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The Complete Guide to Working On A Remote Team – Megan Berry – Medium

The secret to increasing productivity, work–life balance, and team happiness

Source: The Complete Guide to Working On A Remote Team – Megan Berry – Medium

Thanks to Adam Helweh of Secret Sushi for finding this gem. And oh–what a gem this is!  I think this is probably the best article I’ve ever read that discusses the advantages of working remotely. I’ve been working remotely on and off (mostly on) for the past five years.  I LOVE working remotely, for all the reasons listed in this article. The methods mentioned in this article are along the same lines of what I’ve practiced for years successfully, and I can endorse and validate everything that’s said in this article. Working remotely CAN be done, if it’s done in an organized manner, the work is still taken seriously and done well, and you maintain your communication skills. It’s no different working out of your house as it is your office if you are communicating with other team members or clients around the world! It’s still a conference call, or email, or instant messaging, or video calls, no matter the location! It’s the 21st century already! More companies need to get on board with this, especially for technical communicators!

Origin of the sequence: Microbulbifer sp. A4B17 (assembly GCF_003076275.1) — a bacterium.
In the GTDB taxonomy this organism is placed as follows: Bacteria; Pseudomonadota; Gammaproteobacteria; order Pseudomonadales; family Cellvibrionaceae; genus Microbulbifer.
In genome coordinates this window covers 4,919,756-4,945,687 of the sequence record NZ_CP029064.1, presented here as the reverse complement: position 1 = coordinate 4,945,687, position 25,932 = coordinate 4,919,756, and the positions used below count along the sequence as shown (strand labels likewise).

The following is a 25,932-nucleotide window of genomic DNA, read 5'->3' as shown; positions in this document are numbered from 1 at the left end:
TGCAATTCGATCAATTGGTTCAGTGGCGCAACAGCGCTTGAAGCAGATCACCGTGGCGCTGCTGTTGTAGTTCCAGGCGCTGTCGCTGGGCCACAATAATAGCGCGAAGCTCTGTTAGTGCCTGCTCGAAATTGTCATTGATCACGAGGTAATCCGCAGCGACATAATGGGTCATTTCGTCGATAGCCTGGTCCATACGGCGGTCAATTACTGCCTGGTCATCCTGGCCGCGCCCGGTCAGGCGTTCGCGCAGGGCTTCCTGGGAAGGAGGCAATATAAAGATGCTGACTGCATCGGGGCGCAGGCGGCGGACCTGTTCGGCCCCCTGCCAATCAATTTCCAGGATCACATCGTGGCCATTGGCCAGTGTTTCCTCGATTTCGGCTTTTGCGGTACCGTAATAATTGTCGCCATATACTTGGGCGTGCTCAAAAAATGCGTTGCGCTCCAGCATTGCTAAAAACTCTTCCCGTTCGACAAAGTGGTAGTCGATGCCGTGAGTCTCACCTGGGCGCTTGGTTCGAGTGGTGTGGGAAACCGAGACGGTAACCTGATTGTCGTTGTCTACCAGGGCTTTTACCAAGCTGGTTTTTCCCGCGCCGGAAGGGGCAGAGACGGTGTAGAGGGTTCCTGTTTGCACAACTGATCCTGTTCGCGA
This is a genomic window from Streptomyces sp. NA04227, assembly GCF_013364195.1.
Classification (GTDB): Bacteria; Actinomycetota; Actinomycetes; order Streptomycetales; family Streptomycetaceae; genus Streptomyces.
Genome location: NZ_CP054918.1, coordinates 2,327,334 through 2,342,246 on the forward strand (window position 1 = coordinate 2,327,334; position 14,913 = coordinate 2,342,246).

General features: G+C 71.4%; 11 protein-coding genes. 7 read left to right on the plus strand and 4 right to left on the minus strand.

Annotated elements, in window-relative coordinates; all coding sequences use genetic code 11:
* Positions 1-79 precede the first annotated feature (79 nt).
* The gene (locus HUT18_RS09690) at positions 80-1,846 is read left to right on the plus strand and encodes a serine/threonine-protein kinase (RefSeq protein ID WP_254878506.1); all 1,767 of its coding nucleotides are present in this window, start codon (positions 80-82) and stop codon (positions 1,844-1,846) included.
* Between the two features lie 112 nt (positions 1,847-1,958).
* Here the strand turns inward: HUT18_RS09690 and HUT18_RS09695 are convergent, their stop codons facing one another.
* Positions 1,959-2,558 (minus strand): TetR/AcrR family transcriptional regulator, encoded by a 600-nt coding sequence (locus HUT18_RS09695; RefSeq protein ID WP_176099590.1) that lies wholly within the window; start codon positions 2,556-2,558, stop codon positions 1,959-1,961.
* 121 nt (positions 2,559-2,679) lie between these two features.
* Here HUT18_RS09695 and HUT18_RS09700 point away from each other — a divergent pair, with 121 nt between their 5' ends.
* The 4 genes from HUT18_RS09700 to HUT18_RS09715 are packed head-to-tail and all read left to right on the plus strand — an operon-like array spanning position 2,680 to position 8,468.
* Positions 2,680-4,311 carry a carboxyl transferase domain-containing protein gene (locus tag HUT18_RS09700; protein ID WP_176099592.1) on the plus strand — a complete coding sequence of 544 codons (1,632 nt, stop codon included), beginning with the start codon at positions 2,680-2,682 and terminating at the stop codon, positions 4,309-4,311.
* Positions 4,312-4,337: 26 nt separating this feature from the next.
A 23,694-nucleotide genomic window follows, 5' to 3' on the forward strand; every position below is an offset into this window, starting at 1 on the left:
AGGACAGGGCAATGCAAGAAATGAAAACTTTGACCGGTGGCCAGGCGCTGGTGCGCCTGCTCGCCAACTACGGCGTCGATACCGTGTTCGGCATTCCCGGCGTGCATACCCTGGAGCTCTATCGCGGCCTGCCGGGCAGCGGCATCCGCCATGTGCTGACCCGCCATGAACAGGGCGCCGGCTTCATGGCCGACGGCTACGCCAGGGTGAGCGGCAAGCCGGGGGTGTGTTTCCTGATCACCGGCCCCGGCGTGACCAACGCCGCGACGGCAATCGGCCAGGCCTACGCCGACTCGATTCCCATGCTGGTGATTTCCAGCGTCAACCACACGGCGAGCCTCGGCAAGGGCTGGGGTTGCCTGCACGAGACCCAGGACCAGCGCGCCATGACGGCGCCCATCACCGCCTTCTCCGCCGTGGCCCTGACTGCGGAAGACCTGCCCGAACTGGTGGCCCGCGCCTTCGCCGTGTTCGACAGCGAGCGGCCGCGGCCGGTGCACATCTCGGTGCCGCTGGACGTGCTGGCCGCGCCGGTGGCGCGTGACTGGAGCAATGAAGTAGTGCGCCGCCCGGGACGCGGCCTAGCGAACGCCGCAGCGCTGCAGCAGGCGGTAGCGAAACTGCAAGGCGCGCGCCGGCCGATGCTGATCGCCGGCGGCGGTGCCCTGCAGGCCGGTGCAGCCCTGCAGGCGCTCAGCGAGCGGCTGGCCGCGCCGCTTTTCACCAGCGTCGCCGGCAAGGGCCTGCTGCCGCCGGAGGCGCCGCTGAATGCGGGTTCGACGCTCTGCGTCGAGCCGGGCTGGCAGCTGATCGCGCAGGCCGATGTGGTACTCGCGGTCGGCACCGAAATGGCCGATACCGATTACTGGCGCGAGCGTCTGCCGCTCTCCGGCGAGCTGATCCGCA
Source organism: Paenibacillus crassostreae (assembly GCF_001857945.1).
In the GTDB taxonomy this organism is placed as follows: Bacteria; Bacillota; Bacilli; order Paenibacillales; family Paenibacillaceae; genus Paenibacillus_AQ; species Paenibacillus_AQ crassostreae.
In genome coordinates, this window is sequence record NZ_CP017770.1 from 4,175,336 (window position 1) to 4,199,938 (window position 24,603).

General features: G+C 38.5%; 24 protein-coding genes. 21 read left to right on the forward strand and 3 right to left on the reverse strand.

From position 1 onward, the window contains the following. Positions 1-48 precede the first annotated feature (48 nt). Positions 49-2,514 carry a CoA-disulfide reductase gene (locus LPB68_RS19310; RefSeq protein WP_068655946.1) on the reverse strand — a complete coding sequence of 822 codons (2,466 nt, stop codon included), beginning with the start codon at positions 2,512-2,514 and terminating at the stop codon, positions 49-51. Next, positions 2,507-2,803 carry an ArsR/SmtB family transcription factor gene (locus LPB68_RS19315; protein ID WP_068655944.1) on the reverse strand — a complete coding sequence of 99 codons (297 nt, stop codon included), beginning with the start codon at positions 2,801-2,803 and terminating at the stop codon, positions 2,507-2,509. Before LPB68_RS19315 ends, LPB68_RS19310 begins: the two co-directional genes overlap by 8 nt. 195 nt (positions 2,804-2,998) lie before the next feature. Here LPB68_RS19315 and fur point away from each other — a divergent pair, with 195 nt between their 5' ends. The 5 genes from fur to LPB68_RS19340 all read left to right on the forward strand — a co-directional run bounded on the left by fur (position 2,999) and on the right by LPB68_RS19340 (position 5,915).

If you are looking for a remote worker, I’m available right now! You can visit daircomm.com to learn more about what I can offer.

What do you think about the perspective of this article’s author? Include your comments below.